Obesity is a public health problem

Illustration depicting a road traffic sign with an obesity concept. Blue sky background.

(Washington Post) Obesity turned out to be a major risk factor for covid hospitalization and death, especially non-elderly. According to the CDC, it is linked to impaired immune function and decreased lung capacity; it can make ventilation more difficult. Once again, obesity indicates that it’s killing us.

The United States’ national average body-mass index ranks near the heaviest among all countries. If instead, we were just average — roughly the level of Denmark — the death rate would have been 19.5 percent lower between Jan. 1, 2020, and Sept. 30, 2021, the study’s lead author, Thomas J. Bollyky of the Council on Foreign Relations, told me in an interview. That is, some 157,000 fewer people would have died during those 21 months. The toll now stands at just over 900,000.

Of the 16 states with adult obesity rates 35 percent or higher, 10 — Alabama, Arkansas, Indiana, Kentucky, Louisiana, Mississippi, Ohio, Oklahoma, Tennessee and Texas — rank in the top 20 for age-adjusted per capita covid death rates, according to Bioinformatics CRO, a consulting firm.

Washington Post

According to research compiled by the School of Public Health and Health Services, the estimated cost of obesity in the United States is somewhere between $147 billion and $210 billion a year. Individuals bear some of these costs in medical expenses and lost wages, averaging $4,879 for women and $2,646 for men. But the rest is shouldered by employers, insurance companies, and the government. For example, obesity is responsible for $61.8 billion in Medicare and Medicaid spending annually.

 A recent study done by the American Psychological Association tells us that in 2018, 42.4 percent of the population was obese. Now it seems that we have hit 50 percent a full nine years earlier than previous predictions. This is not a harmless statistic. According to the NIH, obesity-related illness kills 325,000 Americans every year, which means eating ourselves to death. But what is it we are eating? It isn’t real food; it is the packaged, highly refined, chemically-laden products marketed to us as “food” that is killing us and will continue to do so until we reframe what is being perpetrated on consumers in terms of addiction.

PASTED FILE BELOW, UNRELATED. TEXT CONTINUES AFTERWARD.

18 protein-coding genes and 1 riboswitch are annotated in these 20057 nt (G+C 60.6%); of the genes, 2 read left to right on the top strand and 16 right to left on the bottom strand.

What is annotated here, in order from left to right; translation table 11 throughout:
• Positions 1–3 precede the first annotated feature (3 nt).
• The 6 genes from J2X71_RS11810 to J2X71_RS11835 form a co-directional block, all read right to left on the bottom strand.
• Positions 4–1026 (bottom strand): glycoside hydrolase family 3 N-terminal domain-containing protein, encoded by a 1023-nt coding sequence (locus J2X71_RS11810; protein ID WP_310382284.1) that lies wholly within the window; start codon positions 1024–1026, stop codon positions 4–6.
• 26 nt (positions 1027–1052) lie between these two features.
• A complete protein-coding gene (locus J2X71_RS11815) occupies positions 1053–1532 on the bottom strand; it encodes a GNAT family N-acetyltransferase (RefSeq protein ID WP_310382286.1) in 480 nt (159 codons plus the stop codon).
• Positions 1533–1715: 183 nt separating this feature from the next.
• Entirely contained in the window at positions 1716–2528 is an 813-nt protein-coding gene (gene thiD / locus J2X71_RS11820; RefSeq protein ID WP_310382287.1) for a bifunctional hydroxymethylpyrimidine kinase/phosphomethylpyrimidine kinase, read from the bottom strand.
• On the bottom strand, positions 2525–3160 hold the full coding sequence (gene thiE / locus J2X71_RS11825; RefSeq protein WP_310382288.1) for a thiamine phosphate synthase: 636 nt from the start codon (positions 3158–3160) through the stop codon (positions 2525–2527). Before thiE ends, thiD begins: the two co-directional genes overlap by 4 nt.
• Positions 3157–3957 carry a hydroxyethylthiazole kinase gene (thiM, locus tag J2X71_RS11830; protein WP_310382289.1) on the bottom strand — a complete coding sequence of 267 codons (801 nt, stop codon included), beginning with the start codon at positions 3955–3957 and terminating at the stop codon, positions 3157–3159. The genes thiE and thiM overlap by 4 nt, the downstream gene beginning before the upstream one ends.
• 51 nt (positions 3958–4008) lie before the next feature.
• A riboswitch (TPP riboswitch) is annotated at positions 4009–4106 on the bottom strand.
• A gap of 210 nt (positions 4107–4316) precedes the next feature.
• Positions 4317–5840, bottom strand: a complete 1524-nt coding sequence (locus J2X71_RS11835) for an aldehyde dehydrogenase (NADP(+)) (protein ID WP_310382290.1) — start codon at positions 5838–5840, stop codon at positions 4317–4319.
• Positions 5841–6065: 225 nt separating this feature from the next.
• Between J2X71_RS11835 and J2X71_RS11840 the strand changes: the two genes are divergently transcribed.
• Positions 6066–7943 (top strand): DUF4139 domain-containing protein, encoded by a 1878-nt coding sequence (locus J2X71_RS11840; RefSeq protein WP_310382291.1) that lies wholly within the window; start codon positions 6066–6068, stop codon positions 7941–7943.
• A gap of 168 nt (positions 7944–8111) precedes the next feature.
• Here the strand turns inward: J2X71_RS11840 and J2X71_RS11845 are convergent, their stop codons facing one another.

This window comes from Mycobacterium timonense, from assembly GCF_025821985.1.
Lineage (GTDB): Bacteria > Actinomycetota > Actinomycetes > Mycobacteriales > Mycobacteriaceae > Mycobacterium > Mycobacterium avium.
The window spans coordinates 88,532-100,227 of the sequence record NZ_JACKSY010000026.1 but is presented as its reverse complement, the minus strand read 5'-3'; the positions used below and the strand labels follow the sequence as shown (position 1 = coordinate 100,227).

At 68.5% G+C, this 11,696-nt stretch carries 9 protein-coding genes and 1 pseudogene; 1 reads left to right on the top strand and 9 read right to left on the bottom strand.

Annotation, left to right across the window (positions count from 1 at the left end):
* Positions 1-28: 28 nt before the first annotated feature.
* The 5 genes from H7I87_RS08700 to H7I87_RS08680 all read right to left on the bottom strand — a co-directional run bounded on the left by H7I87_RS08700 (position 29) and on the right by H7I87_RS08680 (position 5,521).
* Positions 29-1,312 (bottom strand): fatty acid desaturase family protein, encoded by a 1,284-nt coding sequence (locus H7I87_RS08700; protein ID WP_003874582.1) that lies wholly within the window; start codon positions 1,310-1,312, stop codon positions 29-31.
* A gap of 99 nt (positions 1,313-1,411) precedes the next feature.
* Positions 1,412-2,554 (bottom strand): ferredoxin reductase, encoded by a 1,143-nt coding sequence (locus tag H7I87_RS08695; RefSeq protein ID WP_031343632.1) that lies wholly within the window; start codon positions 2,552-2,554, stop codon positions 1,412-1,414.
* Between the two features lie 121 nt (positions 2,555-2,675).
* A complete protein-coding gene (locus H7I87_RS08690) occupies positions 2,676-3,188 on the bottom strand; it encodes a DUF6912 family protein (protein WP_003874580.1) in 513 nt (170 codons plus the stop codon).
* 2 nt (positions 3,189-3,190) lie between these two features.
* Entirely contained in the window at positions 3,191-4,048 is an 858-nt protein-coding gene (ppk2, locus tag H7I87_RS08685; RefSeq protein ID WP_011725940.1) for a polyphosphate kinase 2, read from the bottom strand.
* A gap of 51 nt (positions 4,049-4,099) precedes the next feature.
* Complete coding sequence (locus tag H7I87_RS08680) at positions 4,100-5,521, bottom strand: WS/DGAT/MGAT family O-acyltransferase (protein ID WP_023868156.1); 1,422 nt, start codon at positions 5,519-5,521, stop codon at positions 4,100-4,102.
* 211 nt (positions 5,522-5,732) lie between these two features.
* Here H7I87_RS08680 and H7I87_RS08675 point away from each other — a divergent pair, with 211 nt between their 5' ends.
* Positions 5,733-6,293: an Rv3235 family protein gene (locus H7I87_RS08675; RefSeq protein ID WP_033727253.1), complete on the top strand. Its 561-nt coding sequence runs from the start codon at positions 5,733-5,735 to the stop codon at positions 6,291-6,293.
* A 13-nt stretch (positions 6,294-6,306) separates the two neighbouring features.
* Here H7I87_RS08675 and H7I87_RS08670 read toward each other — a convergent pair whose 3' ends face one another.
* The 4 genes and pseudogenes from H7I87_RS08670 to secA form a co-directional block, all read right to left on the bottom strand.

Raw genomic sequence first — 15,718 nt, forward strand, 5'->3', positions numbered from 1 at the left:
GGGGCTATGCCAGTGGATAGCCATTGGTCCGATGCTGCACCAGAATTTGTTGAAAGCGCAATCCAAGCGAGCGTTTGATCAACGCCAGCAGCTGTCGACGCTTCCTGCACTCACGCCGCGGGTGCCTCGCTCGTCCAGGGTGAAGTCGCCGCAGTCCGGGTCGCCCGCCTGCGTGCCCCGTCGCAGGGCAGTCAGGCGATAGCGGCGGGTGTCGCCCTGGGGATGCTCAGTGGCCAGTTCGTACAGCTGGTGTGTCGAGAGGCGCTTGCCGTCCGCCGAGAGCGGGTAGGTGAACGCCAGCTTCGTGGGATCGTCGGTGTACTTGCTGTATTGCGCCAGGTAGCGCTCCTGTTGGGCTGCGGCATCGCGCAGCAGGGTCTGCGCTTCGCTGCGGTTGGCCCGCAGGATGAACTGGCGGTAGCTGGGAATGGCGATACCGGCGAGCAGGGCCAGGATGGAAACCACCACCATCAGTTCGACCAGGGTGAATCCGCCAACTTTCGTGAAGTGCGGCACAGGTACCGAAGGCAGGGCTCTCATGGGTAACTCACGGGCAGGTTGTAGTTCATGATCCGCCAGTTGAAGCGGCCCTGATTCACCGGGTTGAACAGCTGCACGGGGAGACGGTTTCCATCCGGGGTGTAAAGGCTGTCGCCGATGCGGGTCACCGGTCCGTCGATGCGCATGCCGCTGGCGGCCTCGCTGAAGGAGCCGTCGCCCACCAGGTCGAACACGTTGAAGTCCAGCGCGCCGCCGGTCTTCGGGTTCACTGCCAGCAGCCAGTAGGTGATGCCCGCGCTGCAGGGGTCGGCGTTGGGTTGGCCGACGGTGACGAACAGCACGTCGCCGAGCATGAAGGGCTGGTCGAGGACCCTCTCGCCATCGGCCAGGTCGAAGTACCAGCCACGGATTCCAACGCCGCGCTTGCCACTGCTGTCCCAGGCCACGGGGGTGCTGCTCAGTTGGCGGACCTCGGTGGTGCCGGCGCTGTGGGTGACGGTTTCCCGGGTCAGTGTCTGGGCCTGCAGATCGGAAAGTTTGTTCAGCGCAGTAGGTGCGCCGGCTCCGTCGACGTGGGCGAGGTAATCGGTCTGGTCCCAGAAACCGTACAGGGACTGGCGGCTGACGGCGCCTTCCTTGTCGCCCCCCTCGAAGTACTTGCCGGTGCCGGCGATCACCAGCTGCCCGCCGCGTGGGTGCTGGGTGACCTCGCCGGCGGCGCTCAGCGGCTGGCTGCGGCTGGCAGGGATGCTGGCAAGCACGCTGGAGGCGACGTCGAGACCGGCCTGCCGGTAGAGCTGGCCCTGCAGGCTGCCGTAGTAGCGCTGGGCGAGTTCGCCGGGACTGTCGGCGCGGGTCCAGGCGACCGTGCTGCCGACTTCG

The U.S. Department of Agriculture (USDA) reports that the average American ate almost 20% more calories in the year 2000 than they did in 1983, thanks, in part, to a boom in meat consumption. Today, each American puts away an average of 195lbs of meat every year, compared to just 138lbs in the 1950s. Consumption of added fats also shot up by around two-thirds over the same period, and grain consumption rose 45% since 1970.

Inactivity is the New Normal

Lack of exercise is a primary culprit in the obesity epidemic. It’s been decades since most Americans worked in fields and on factory floors; a far greater majority of us are sitting throughout our workday. This means less exercise each day. According to one study, only 20% of today’s jobs require at least moderate physical activity instead of 50% of employment in 1960. Other research suggests Americans burn 120 to 140 fewer calories a day than they did 50 years ago. Add this to the higher amount of calories we are packing in, and we get a perfect recipe for weight gain.

So how do we respond?

There is currently a movement underway to give cards to nurses at the physician’s office so that patients aren’t weighed. Why? Because seeing your weight makes you feel bad. Here’s the news: It should!

I’ve written many times on this site about the dangers of obesity and the refusal of HCPs, insurers, and the government’s refusal to address the issue. I understand that there are many reasons for obesity, from psychological to lifestyle, but continuing to do nothing is not an option.